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I'm developing a web application using spring.

Here's the problem, say I have these three urls,

www.sample.com/login.do

www.sample.com/homePage.do

www.sample.com/about.jsp

What I want to do is about.jsp page should be able to access even if user is logged in or not. And if user is not logged in and try to access homePage.do he should be redirected to login.do page and vice versa.

I think for this to work I need HTTPSessions, but I don't know how to manage HTTPSessions in Spring.

Can I accomplish this using some filters? If so can you please guide me through it?

I'm hoping to use Spring MVC and/or Spring Annotations.

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1  
This should be pretty easy with Spring Security. –  gouki Dec 11 '11 at 5:23

1 Answer 1

up vote 2 down vote accepted

Use Spring Security!

Your spring config file will be look a bit like

<security:http auto-config="true" use-expressions="true">

  <security:intercept-url pattern="login.do" access="permitAll"/>
  <security:intercept-url pattern="about.jsp" access="permitAll"/>
  <security:intercept-url pattern="homePage.do" access="isAuthenticated"/>

  <security:form-login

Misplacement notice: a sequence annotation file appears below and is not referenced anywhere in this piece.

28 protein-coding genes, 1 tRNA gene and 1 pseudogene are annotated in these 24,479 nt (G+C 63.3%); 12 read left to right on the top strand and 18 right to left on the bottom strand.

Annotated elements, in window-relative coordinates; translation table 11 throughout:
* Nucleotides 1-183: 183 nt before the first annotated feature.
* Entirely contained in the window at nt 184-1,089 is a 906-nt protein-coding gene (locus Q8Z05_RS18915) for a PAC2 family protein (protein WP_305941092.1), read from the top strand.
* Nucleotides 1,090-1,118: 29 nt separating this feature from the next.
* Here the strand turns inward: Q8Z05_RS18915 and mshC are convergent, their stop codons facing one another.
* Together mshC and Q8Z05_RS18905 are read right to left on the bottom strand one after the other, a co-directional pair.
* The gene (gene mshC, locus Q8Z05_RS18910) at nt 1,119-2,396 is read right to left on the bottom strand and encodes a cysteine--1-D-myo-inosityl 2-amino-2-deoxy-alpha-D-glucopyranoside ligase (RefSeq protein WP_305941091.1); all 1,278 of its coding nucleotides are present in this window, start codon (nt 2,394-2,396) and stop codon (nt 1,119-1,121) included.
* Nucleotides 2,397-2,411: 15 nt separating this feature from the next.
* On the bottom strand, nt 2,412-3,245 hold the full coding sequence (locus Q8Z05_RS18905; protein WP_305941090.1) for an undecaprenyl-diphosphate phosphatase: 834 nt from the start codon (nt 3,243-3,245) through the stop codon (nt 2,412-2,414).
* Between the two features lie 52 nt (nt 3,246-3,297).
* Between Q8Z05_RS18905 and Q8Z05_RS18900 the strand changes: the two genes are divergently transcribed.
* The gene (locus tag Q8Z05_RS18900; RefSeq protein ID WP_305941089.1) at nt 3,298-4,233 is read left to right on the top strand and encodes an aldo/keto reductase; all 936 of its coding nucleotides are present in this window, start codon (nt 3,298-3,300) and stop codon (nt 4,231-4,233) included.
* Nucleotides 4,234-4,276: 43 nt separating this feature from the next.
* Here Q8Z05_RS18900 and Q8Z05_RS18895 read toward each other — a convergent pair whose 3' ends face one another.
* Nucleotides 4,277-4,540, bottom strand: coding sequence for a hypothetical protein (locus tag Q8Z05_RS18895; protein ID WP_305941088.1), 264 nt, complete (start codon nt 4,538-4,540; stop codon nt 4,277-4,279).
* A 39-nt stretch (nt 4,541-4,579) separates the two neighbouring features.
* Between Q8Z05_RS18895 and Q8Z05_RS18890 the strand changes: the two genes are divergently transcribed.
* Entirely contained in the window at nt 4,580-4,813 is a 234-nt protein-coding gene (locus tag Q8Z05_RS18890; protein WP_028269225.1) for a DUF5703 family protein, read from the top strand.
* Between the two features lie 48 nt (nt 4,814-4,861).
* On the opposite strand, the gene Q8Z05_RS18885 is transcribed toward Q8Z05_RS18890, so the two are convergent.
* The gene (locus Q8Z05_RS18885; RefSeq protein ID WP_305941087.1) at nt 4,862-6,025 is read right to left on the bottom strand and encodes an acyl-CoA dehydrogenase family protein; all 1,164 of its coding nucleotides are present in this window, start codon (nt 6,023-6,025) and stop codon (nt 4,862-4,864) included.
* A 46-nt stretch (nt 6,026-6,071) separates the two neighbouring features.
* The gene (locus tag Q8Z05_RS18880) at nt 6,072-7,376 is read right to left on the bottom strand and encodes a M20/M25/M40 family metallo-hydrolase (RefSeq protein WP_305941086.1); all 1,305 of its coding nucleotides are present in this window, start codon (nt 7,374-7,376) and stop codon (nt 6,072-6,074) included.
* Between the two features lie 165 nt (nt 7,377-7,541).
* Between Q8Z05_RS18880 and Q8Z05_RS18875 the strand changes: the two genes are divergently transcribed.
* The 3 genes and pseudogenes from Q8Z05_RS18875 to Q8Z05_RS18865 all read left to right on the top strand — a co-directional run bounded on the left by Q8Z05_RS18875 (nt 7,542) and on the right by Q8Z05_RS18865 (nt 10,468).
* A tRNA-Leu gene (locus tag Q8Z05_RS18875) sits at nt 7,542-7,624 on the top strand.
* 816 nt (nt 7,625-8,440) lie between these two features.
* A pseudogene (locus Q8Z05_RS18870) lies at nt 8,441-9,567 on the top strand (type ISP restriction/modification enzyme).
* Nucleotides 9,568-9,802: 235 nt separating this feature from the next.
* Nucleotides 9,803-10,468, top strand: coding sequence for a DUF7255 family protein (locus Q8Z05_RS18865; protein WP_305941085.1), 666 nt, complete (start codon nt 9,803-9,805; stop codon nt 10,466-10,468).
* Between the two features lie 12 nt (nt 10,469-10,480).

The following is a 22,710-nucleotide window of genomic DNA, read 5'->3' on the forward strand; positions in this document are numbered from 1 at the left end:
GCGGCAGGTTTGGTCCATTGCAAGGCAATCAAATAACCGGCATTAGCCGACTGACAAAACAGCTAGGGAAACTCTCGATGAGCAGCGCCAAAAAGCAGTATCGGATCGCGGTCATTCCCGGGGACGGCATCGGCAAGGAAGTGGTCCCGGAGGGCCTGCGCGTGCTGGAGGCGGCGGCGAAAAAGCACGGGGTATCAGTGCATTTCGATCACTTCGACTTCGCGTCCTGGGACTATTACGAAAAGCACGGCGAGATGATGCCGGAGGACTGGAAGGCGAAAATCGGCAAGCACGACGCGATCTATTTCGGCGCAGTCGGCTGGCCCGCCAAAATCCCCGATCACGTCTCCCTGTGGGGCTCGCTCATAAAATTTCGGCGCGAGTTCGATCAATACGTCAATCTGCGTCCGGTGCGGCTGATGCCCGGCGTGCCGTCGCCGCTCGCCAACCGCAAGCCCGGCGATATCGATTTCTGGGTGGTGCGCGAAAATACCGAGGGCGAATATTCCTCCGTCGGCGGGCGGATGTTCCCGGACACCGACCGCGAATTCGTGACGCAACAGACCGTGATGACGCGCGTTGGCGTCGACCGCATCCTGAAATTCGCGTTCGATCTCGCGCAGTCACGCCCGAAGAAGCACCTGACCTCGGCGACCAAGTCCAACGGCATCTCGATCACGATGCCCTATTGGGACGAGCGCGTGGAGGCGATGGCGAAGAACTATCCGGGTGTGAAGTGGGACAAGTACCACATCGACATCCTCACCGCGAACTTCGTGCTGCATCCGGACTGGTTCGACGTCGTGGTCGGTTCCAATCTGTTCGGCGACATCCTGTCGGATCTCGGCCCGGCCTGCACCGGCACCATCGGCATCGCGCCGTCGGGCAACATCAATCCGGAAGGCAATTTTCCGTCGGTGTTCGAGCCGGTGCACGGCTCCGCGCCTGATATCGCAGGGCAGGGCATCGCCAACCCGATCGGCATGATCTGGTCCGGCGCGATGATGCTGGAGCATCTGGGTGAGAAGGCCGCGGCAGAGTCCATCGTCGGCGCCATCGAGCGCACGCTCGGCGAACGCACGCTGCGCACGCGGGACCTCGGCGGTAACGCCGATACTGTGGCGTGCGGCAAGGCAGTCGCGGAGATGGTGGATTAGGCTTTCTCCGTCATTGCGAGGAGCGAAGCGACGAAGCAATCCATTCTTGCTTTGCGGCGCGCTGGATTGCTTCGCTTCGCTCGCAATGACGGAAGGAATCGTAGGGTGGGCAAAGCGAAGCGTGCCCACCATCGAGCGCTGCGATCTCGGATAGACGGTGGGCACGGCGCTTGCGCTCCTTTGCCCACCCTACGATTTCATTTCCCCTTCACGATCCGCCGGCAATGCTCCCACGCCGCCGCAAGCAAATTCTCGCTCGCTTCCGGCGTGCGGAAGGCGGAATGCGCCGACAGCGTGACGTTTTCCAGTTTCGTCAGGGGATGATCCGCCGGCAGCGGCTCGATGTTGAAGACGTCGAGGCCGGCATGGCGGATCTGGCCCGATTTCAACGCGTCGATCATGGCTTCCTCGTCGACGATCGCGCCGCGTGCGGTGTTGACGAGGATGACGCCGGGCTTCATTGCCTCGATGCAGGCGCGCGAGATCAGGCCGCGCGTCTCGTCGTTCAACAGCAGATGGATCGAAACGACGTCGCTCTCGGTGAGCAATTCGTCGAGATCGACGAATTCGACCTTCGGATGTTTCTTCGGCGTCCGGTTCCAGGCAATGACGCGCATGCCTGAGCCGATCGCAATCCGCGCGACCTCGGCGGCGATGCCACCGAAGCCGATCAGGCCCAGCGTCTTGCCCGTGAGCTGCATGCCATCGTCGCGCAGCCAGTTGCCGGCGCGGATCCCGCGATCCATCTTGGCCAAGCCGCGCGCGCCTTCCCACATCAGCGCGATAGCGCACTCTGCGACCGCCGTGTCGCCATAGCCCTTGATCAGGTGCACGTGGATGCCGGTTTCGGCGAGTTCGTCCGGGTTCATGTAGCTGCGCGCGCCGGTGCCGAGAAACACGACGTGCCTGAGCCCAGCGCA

login-page="login.jsp"
    authentication-failure-url="login?error=true"
    default-target-url="homePage.do"/>  
 </security:http>

 <security:authentication-manager>
         ...
 </security:authentication-manager>
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Thanks for the reply. I'll look into this method as well. For the moment what I'm doing is I wrote a Filter for these url patterns (actually I changed all statefull urls to *.html ) *.do and *.html. If any stateless url request having active session it will redirect to home page via filter and vice versa. Would that be ok to do so? –  sYl3r Dec 11 '11 at 19:35
1  
I second gouki and Ralph . You could use a filter but you could better achieve this though Spring Security . It's just configurations and will separate out the Security layer from the rest of your code . Give this a serious thought. –  Aravind A Dec 12 '11 at 8:16
    
@sYl3r: Of course you can implement your own filter (and what you described sounds ok). But instead of spending your time in writing, debugging, fixing and maintaining your own solution, you could also use this time to learn spring-security. I believe lerning spring-security is the better choice because it is a mature, often used and powerfull framework. And for security concerns it is always better to use a mature framework than an own implementation. –  Ralph Dec 12 '11 at 8:56
    
Hi, well I read about spring-security and thought jdbc-user-service would do what I want. Well one small thing I want to know. If I want to access the logged in user's details(like session variables) through a controller. How do I do that? –  sYl3r Dec 12 '11 at 13:30
1  
You'll get the details here –  Aravind A Dec 15 '11 at 5:46

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